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By: Alan Dempster
Director of BD Wealth Management. 
Disclaimer:
The views and opinions expressed in this article are those of the author(s) and do not necessarily reflect the official policy or position of any corporation agency or government. Examples of analysis performed within this article are only examples and should not be utilized in real world analytic products as they are based only on very limited and dated open source information. Assumptions made within the analysis are not reflective of the position of any government or corporate entity
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© 2015 BD Wealth Management
Head in the Sand

Isn’t it funny that we accept that, at a wiser age, even if we are
feeling fine, a regular medical check is a good thing?  We have no
toothache, yet the dentist will encourage us to visit regularly just to
be reassured -sometimes as often as every six months. For our
children, we talk to their teachers because we want to know how our
offspring are doing - not just on paper in their report cards - but
eyeball to eyeball with those entrusted with their future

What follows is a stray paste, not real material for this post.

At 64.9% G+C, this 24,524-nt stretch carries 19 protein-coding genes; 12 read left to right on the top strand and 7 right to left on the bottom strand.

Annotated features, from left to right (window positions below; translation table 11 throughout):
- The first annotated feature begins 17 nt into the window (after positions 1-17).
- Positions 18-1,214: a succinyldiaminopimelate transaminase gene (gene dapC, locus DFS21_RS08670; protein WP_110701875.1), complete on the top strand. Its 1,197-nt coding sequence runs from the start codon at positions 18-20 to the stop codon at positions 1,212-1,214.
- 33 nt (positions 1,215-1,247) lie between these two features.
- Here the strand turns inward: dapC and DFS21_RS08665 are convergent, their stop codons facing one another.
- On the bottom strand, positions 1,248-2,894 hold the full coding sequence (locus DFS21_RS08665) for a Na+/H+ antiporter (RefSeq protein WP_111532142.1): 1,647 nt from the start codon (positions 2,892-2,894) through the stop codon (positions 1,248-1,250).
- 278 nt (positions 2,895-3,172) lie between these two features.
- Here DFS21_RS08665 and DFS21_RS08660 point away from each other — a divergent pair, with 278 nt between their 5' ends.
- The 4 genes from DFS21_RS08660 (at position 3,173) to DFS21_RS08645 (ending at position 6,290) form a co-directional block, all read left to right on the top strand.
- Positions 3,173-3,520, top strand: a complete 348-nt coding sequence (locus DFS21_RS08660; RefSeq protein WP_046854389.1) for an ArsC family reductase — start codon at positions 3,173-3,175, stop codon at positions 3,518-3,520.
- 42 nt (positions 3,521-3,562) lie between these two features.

development.  These activities are motivated by the need to avoid
possible future pain by the taking of corrective, proactive action
now.
Financial advisors are largely perplexed that, for the vast majority of
people, this same attitude is not prevalent when it comes to an
individual and their money. For example, how surprising can it be to
the 40 year old, wanting to retire at 60, that he or she only has 240
pay days left to fund the rest of their lives without a salary? Avoiding
corrective action only guarantees future pain, which when you get
there is unresolvable.
Perhaps we could blame the lack of education - little is taught on the managing of personal finances in the schooling system - or, perhaps it is just that we have
got so used to hiding our financial affairs from our work colleagues, friends, spouses and even the tax man - that we have become the medical equivalent of
the bulimic, pretending we are okay, when we are in fact seriously ill.
Just as a good doctor wants healthy patients, but has to deal with the challenges of aging, accidents, and the environment, so the financial advisor has to work
in changing personal, economic and political environments. The good advisor will want to manage their client to achieve the best possible financial position
throughout their lifetime, through a process that ensures protection as the family grows and saves for hopes and contingencies all within the confines of
today’s budget and living needs. “Putting your head in the sand” by ignoring your financial health can only lead to missed financial goals and their unavoidable
painful consequence.
Act now, contact your BD-WM advisor via our contacts page.